What prompted you to write this book and what has the response been?  

As indicated above, before writing “Muslim Teens”, we wrote our first book entitled “Meeting the Challenge of Parenting in the West: An Islamic Perspective.” Many communities invited us to speak about the book and to conduct parenting workshops. As indicated in the introduction of “Muslim Teens”, we have learned a lot from these workshops and gained tremendous experience related to teens’ problems through discussing and interacting with parents. It was very clear from these discussions that the most important issue and concern parents have in North America, without a doubt, is raising teens in a western culture. Parents are concerned about how to take good care of their children to ensure that they are non-troubled teens and contributing individuals to society and humanity in general. That is what triggered us to write Muslim Teens.

Alhamdulellah, the response has been great. Muslim Teens has been translated to many languages. Many editions have been reprinted, and it is one of our 4 best sellers on family matters in North America. We’ve conducted many successful workshops to various communities all over the world based on the book material.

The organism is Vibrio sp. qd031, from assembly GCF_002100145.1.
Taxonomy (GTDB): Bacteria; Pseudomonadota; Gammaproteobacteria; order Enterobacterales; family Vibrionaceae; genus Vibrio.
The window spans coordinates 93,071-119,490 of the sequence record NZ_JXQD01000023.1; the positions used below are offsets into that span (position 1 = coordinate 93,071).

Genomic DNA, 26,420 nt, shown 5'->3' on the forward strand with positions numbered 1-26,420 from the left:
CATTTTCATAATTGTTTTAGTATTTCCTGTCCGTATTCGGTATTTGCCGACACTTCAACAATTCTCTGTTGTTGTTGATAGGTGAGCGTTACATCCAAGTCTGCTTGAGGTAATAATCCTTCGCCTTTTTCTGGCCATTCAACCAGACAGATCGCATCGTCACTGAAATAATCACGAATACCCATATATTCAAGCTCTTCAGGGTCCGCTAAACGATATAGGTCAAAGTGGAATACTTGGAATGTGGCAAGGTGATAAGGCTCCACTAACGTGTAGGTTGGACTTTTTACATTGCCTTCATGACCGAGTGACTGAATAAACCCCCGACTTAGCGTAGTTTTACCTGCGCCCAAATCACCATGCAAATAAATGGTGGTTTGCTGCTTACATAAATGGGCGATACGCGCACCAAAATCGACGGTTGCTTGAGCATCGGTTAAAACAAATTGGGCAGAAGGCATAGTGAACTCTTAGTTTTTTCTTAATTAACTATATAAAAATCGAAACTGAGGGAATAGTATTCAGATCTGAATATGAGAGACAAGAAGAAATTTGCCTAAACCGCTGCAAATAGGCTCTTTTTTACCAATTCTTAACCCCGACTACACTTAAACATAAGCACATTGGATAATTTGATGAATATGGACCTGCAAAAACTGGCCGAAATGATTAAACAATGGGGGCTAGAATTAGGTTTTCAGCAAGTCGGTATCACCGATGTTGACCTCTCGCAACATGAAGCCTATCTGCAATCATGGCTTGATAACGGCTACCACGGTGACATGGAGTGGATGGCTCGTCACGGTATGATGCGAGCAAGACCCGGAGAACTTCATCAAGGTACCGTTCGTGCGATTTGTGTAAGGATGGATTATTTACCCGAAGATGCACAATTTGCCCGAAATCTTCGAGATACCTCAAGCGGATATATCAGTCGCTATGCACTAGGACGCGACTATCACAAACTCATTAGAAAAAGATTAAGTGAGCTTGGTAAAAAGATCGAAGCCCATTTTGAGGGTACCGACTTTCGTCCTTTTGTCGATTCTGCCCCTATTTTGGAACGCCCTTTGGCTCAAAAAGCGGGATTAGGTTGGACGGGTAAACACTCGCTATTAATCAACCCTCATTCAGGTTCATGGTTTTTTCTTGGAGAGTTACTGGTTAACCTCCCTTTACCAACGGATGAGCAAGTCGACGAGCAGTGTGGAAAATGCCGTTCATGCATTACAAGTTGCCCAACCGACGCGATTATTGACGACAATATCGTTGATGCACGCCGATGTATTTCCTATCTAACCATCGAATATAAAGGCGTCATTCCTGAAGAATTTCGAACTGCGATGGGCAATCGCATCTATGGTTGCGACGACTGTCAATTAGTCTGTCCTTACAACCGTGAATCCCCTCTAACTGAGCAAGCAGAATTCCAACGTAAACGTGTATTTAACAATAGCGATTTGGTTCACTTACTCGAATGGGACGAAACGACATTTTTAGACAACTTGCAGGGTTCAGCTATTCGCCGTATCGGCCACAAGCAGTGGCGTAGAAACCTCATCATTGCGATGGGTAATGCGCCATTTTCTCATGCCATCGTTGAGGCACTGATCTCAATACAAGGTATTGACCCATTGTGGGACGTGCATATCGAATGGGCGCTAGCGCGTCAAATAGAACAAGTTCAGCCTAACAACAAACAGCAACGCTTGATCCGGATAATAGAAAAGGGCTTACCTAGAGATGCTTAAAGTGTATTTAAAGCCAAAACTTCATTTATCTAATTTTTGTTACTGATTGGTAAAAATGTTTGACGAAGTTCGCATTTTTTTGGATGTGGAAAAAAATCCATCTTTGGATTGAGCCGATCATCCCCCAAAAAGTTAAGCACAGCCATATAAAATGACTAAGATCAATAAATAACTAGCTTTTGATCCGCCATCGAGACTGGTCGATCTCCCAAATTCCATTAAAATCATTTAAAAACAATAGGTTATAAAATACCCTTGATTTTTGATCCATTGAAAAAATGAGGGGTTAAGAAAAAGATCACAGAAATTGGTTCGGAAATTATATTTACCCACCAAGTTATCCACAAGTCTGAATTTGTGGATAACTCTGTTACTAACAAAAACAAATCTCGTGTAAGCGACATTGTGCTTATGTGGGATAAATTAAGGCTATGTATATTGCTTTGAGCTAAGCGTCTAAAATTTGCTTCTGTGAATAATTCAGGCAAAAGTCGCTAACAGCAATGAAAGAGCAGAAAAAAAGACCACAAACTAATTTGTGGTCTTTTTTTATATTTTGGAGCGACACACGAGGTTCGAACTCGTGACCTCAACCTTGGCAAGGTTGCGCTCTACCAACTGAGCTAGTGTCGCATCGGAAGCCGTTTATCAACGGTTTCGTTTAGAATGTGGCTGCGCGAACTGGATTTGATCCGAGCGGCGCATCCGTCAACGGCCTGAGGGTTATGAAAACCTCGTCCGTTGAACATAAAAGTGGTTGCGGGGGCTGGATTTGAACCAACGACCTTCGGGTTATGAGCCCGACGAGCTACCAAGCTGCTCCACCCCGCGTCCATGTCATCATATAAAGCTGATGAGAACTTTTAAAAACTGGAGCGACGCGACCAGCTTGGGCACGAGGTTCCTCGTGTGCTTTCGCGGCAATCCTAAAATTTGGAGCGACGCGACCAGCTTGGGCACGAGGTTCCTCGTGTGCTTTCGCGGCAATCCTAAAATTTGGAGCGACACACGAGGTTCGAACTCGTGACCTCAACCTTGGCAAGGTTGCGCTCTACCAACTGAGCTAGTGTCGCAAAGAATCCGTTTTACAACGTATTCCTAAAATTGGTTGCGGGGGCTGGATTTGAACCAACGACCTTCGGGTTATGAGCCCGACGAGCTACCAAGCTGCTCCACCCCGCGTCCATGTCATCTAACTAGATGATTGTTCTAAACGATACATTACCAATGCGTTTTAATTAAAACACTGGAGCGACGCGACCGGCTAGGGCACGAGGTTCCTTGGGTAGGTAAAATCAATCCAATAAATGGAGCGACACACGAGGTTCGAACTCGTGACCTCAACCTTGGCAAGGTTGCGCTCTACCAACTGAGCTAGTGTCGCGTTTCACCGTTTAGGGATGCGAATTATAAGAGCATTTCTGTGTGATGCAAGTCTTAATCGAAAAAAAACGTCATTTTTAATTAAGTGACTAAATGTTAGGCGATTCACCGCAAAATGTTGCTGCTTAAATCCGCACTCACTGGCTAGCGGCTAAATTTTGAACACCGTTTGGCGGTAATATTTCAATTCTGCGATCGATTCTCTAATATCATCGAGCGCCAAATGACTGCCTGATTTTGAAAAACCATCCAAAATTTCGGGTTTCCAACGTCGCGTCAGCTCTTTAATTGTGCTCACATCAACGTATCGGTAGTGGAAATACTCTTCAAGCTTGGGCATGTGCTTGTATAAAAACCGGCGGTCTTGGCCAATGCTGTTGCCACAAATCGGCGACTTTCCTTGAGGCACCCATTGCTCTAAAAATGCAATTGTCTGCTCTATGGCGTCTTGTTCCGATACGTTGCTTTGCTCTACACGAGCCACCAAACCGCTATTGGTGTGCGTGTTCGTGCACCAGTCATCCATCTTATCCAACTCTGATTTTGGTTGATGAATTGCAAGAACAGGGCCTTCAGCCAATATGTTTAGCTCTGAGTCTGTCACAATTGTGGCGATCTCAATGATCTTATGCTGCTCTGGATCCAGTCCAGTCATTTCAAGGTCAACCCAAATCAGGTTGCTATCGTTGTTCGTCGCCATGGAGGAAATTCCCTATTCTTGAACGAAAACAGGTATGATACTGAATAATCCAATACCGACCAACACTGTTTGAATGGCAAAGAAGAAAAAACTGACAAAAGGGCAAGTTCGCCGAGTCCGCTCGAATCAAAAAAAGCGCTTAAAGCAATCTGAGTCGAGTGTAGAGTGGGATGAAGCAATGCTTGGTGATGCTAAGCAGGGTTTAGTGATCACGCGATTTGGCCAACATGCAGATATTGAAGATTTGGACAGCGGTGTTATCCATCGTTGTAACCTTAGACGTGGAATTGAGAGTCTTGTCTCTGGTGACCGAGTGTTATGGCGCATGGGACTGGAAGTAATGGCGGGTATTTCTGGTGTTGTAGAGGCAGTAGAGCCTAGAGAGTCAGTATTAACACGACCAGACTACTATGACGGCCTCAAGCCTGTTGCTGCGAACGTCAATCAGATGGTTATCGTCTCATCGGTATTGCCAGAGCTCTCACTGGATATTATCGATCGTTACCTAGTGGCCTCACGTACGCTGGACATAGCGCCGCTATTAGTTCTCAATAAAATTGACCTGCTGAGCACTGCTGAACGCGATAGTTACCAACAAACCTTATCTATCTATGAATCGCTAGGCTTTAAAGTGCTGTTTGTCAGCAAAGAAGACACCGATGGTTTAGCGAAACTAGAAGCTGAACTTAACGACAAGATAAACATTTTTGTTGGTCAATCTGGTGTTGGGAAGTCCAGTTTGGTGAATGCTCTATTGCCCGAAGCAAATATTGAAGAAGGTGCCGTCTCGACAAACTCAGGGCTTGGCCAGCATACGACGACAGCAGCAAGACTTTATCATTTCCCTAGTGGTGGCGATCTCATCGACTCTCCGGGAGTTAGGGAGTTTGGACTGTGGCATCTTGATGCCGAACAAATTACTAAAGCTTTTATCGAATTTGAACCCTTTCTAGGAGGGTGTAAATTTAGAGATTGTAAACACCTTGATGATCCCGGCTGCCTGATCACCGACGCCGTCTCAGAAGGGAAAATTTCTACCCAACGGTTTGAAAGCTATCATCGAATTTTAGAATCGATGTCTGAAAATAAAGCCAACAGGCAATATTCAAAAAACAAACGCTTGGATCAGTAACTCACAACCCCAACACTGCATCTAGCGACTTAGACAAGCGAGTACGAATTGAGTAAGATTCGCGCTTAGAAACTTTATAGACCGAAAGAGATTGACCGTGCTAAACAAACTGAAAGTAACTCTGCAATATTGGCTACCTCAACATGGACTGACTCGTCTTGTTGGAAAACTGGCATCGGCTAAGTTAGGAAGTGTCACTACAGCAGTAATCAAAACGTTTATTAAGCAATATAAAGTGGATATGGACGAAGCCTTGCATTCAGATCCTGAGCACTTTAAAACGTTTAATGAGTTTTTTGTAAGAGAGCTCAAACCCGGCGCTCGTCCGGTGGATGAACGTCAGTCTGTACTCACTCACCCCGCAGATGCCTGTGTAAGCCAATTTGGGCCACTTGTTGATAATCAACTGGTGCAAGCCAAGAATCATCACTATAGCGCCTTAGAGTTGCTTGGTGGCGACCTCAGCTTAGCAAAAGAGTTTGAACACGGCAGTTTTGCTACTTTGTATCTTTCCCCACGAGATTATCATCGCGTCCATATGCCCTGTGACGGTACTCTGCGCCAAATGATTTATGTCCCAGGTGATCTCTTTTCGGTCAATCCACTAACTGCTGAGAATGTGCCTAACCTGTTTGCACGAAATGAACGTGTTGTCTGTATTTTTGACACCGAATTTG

What is the first advice you would give parents of Muslim teenagers?

The first advice I would give parents of Muslim teenagers is to parent their teens based on knowledge. Parents should equip themselves with the following areas of knowledge to succeed in parenting their teens:

  • Knowledge of the developmental stages of their teens and their characteristics
  • Knowledge of their teens’ environment
  • Knowledge of Islamic parenting skills. This is a topic with many different areas, but those that are most relevant to the parenting of teens are the following:
    • linking your children to Allah subhannahu wa ta’ala
    • being an approachable parent
    • using effective communication and dialoguing
    • controlling your temper and not acting out of frustration, and
    • being consistent

What is most challenging about bringing up teens?